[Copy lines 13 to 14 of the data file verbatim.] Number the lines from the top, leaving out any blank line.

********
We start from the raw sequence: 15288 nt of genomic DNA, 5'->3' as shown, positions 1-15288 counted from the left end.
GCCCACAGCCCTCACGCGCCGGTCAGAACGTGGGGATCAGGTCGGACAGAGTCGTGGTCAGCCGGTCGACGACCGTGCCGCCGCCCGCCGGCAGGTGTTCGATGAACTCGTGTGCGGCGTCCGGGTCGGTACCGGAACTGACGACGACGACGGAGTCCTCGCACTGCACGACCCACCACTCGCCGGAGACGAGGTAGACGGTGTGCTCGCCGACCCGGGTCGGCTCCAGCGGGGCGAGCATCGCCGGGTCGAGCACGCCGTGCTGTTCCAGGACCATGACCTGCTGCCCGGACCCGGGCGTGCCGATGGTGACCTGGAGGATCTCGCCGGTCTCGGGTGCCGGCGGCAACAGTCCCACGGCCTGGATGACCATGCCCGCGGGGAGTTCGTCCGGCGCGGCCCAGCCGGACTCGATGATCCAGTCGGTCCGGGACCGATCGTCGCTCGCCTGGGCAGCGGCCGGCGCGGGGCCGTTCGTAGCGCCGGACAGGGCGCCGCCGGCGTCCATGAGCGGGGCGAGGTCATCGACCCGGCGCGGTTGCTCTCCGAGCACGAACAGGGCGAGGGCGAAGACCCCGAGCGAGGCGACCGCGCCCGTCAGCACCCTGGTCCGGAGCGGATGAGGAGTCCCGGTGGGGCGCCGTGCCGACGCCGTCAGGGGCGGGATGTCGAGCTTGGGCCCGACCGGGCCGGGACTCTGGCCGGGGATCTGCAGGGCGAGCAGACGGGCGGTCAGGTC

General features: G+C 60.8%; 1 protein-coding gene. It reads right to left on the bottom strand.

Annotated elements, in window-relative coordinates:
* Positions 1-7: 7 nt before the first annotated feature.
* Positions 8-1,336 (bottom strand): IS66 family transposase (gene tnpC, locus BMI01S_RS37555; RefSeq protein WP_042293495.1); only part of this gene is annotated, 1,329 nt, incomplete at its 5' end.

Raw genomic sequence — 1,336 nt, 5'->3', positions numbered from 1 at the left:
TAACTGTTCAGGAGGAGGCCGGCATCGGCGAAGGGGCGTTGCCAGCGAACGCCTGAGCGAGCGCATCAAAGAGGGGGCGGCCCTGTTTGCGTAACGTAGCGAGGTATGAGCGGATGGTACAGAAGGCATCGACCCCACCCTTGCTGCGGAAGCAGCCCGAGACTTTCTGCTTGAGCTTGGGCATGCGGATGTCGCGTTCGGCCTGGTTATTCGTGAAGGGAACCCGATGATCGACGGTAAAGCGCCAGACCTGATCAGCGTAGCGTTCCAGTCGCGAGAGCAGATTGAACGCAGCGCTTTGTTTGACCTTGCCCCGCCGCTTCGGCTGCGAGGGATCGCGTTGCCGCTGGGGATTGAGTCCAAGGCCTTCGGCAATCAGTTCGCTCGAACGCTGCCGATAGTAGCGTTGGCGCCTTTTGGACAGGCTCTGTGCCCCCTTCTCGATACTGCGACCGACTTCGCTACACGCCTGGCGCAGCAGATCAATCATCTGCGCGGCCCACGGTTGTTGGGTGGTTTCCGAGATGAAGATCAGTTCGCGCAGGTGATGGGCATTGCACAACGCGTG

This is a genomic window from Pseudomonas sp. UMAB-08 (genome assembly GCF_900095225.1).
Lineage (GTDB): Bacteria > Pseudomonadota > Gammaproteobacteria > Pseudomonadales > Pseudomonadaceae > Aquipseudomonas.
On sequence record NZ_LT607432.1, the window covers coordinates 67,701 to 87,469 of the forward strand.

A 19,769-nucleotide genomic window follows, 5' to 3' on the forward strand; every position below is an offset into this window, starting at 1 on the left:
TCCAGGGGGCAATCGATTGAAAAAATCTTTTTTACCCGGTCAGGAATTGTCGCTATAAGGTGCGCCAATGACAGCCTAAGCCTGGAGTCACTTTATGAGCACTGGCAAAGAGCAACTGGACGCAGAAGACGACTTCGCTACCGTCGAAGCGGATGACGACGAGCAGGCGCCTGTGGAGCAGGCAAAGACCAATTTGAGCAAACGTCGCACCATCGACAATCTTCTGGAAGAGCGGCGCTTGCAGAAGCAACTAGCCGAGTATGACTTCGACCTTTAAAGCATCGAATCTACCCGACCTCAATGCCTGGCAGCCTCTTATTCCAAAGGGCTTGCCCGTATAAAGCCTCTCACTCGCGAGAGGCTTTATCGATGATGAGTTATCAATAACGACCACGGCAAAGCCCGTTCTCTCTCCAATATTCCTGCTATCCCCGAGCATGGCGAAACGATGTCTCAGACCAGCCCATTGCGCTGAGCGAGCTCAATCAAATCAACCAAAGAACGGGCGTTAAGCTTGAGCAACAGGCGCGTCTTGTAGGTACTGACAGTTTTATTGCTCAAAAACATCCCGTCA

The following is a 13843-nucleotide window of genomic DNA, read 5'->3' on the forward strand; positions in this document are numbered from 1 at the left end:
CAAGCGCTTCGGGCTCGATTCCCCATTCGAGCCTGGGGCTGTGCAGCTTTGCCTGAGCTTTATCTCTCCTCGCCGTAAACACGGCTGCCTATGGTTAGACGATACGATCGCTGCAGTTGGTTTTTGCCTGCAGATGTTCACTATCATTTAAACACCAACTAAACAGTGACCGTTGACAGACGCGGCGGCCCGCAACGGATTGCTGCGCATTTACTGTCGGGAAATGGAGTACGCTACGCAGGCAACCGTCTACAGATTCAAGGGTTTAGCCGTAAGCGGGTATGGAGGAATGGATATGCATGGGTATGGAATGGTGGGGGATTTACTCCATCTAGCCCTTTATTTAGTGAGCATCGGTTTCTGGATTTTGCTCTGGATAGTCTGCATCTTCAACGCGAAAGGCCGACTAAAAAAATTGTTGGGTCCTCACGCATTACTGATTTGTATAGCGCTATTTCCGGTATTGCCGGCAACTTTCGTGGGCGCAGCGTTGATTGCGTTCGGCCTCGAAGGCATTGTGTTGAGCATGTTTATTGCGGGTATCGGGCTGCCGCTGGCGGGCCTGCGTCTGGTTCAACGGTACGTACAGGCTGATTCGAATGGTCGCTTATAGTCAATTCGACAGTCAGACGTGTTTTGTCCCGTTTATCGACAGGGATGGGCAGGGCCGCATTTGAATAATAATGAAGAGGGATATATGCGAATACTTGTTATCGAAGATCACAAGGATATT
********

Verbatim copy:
TCCAGGGGGCAATCGATTGAAAAAATCTTTTTTACCCGGTCAGGAATTGTCGCTATAAGGTGCGCCAATGACAGCCTAAGCCTGGAGTCACTTTATGAGCACTGGCAAAGAGCAACTGGACGCAGAAGACGACTTCGCTACCGTCGAAGCGGATGACGACGAGCAGGCGCCTGTGGAGCAGGCAAAGACCAATTTGAGCAAACGTCGCACCATCGACAATCTTCTGGAAGAGCGGCGCTTGCAGAAGCAACTAGCCGAGTATGACTTCGACCTTTAAAGCATCGAATCTACCCGACCTCAATGCCTGGCAGCCTCTTATTCCAAAGGGCTTGCCCGTATAAAGCCTCTCACTCGCGAGAGGCTTTATCGATGATGAGTTATCAATAACGACCACGGCAAAGCCCGTTCTCTCTCCAATATTCCTGCTATCCCCGAGCATGGCGAAACGATGTCTCAGACCAGCCCATTGCGCTGAGCGAGCTCAATCAAATCAACCAAAGAACGGGCGTTAAGCTTGAGCAACAGGCGCGTCTTGTAGGTACTGACAGTTTTATTGCTCAAAAACATCCCGTCA

The following is a 13843-nucleotide window of genomic DNA, read 5'->3' on the forward strand; positions in this document are numbered from 1 at the left end: